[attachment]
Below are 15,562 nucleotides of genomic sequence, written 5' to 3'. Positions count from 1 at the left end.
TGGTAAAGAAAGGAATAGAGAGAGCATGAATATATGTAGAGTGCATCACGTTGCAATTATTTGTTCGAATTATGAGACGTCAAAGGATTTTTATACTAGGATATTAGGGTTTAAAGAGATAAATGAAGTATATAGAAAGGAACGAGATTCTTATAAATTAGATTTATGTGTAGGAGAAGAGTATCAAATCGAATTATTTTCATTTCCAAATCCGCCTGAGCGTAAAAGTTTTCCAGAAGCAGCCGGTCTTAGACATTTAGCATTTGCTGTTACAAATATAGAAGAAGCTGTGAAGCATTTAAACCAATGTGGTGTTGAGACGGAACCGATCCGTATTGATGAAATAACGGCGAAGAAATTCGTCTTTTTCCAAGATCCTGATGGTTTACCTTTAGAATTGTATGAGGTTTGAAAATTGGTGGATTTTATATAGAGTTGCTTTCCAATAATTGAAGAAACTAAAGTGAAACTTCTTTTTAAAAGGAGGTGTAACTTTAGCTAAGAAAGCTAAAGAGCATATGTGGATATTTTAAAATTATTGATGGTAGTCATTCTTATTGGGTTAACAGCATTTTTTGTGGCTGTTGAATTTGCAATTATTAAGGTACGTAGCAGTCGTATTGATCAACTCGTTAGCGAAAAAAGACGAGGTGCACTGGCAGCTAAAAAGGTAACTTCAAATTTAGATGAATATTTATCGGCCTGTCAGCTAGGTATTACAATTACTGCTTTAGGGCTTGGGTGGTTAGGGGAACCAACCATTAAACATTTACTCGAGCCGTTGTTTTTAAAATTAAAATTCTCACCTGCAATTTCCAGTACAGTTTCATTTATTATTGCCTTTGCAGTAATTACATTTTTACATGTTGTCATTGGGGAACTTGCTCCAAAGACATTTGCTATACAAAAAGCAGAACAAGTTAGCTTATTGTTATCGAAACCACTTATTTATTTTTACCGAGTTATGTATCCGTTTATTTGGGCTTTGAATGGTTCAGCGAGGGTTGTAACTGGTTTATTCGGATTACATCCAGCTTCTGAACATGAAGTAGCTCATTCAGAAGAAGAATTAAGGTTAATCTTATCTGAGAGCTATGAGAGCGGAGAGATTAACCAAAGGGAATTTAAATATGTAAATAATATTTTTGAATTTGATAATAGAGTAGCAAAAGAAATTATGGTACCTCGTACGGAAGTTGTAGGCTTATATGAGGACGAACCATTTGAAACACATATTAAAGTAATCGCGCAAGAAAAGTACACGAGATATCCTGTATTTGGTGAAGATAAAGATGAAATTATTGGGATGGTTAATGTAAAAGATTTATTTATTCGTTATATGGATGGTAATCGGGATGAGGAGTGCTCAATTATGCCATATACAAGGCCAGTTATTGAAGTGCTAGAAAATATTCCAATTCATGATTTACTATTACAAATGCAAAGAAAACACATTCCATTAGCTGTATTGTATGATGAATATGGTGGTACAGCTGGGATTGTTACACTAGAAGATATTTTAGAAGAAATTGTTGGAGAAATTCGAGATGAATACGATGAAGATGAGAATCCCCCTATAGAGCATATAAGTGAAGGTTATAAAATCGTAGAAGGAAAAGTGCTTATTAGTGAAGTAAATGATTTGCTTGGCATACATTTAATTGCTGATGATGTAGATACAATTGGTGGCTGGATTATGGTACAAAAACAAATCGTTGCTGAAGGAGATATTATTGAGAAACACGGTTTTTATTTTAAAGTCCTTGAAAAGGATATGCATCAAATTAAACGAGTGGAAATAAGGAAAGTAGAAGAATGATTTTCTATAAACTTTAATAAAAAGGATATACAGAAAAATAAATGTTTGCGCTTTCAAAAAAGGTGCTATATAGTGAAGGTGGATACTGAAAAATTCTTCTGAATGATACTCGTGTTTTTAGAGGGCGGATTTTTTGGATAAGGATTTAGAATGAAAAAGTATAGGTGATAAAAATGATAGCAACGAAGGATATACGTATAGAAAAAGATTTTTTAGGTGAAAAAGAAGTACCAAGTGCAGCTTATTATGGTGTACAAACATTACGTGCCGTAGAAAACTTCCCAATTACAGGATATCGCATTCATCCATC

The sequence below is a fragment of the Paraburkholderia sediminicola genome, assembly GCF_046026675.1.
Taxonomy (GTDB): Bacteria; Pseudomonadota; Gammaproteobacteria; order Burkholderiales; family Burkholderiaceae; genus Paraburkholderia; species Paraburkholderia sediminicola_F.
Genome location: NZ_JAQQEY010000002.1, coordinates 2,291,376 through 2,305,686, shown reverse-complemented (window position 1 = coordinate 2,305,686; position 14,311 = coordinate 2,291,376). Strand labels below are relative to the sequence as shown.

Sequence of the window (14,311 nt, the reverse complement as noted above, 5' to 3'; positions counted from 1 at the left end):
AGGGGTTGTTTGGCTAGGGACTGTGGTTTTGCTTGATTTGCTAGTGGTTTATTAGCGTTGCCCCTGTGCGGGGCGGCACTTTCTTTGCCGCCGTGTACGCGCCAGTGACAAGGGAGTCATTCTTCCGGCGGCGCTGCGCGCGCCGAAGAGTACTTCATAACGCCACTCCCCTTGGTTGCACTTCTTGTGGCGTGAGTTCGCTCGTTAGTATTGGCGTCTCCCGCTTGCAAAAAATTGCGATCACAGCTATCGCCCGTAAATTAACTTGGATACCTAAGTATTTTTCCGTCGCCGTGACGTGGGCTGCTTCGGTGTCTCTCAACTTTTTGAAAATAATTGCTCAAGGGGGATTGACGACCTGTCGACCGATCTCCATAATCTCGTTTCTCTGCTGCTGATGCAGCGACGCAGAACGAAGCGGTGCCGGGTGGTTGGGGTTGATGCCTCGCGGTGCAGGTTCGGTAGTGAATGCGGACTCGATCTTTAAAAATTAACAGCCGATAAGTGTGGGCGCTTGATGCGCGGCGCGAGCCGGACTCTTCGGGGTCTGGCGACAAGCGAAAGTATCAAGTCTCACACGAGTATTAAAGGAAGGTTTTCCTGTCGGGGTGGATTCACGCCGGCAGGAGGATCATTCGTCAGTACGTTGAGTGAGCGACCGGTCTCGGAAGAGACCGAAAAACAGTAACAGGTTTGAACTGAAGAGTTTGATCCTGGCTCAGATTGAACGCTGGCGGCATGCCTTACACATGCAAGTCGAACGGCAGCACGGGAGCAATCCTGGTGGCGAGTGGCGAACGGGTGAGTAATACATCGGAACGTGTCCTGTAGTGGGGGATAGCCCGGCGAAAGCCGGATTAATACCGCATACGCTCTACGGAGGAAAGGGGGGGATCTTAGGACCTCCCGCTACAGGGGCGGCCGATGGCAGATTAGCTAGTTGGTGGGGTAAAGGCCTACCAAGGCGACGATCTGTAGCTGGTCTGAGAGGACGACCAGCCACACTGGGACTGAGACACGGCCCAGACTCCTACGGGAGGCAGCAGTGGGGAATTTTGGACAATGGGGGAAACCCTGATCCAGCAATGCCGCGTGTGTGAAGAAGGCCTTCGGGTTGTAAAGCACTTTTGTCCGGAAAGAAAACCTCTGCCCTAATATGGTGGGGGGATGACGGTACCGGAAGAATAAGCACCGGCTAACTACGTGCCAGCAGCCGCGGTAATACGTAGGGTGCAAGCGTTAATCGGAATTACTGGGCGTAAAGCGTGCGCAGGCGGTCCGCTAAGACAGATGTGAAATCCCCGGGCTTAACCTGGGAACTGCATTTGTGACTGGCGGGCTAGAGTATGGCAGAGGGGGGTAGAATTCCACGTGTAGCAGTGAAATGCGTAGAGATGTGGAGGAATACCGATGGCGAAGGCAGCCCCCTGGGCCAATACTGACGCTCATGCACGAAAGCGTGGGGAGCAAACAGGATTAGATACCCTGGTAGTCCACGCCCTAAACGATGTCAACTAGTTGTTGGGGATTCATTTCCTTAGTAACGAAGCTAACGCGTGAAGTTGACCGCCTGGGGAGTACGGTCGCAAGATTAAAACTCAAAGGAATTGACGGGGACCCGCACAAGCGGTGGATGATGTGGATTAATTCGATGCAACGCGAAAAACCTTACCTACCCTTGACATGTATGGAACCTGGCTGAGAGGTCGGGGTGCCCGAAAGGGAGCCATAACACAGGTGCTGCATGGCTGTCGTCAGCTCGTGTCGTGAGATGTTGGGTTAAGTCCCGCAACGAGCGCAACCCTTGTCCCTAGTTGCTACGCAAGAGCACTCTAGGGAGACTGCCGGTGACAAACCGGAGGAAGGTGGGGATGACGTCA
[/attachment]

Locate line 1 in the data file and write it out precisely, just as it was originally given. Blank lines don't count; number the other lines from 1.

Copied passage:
Below are 15,562 nucleotides of genomic sequence, written 5' to 3'. Positions count from 1 at the left end.